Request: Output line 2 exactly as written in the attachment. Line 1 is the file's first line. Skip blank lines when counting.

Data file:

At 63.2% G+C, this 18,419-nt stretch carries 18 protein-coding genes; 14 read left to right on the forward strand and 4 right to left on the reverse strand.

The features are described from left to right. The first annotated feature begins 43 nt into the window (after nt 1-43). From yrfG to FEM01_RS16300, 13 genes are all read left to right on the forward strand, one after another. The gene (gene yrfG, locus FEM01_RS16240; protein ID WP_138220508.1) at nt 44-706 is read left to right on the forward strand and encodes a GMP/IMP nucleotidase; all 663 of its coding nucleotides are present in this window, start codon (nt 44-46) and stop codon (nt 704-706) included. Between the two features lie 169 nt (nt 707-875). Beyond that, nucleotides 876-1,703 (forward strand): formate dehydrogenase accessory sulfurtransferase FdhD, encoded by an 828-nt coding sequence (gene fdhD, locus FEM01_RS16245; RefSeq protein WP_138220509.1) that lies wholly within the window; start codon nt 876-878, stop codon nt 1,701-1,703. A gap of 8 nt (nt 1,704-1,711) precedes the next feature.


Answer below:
The features are described from left to right. The first annotated feature begins 43 nt into the window (after nt 1-43). From yrfG to FEM01_RS16300, 13 genes are all read left to right on the forward strand, one after another. The gene (gene yrfG, locus FEM01_RS16240; protein ID WP_138220508.1) at nt 44-706 is read left to right on the forward strand and encodes a GMP/IMP nucleotidase; all 663 of its coding nucleotides are present in this window, start codon (nt 44-46) and stop codon (nt 704-706) included. Between the two features lie 169 nt (nt 707-875). Beyond that, nucleotides 876-1,703 (forward strand): formate dehydrogenase accessory sulfurtransferase FdhD, encoded by an 828-nt coding sequence (gene fdhD, locus FEM01_RS16245; RefSeq protein WP_138220509.1) that lies wholly within the window; start codon nt 876-878, stop codon nt 1,701-1,703. A gap of 8 nt (nt 1,704-1,711) precedes the next feature.